Maybe it’s just the lengthening days and warming weather, but there’s always something about spring that makes you want to get outside and work in the dirt. Plant a vegetable garden, tend to some flowers, re-seed the lawn, or maybe try your hand at some container gardening. The flush of foliage from 2017 may be on the wane, but that doesn’t mean there’s nothing to be done in the garden.
In fact, fall is a great time to grow something more interesting than tomatoes and marigolds. On the herb front, Simon & Garfunkel would be proud if you planted some cool-weather-loving parsley, sage, rosemary or thyme, either in an herb garden bed, a few pots on the patio or even a container in the window.
On the vegetable front, have you ever considered trying your hand at green beans, beets or broccoli? Or how about parsnips, peas or pumpkins? These hearty veggies are perfect as we gear up for Thanksgiving next month, or in a nice stew or pie—something to put a little meat on your bones and keep you warm against winter’s chill.
Across our communities at Bethesda, we have a number of residents who enjoy light gardening on their private patios and windows, as well as a couple of community gardens for residents interested in a more formal gardening club. For our residents and anyone else interested in fall gardening, here are a few tips to get the most out of it this season:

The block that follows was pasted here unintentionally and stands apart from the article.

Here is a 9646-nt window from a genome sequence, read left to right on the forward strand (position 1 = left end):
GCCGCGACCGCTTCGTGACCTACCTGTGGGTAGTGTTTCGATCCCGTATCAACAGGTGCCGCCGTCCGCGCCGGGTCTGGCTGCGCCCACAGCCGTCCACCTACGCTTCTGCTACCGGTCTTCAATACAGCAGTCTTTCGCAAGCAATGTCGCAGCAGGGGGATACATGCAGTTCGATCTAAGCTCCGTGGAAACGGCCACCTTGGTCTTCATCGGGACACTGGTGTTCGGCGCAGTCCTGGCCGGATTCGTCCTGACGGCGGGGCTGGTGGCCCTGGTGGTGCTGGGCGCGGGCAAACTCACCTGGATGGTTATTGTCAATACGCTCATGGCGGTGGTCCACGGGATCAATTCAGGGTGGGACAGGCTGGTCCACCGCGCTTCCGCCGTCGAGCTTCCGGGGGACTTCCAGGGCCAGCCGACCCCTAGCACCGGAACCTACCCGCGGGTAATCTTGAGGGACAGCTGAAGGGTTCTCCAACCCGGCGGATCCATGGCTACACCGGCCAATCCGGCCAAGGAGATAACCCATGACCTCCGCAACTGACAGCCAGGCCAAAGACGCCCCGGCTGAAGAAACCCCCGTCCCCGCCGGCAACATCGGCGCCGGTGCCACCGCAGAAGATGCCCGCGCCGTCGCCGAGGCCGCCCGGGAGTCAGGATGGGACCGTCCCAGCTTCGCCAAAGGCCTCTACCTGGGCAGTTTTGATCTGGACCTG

1. Take note of the sunlight requirements. “Full sun” plants thrive in the spring and summer because of the long days and seemingly endless sunshine, but by October, sunlight can be scarce. Unless you live in the Sunny South, consider looking for plants that will do better with limited sunlight.
2. Know your plant hardiness zone. This map at the U.S. Department of Agriculture can help you determine what plants will thrive in your area, which in turn gives you insight into what to plant and when. Regardless of the season, concentrate your gardening efforts on plants suitable for your zone.
3. Protect your plants. Some of your perennials from the summer may be able to survive the winter with a little care. You may be able to bring your patio plant indoors (be sure to wash the leaves, and keep the plants near a window for sunlight). Herbs may be transplanted into pots. A little care now may keep your perennials thriving into 2018.
4. Sow the seeds and bulbs for early spring. Spinach, cabbage, peas and Swiss Chard, for example, can be planted in late fall or early winter and will give you fresh veggies in the early spring, when your spring and summer plants are still germinating.
5. Get ready for spring. Even if you don’t want to grow plants for the winter, there’s still much to be done to get your garden ready for next year. Start by clearing out old annuals such as tomato vines. Then leave a few fall leaves on the ground to help add some nutrients for the spring.
Posted on Tue, October 17, 2017
by Margaux Sprinkel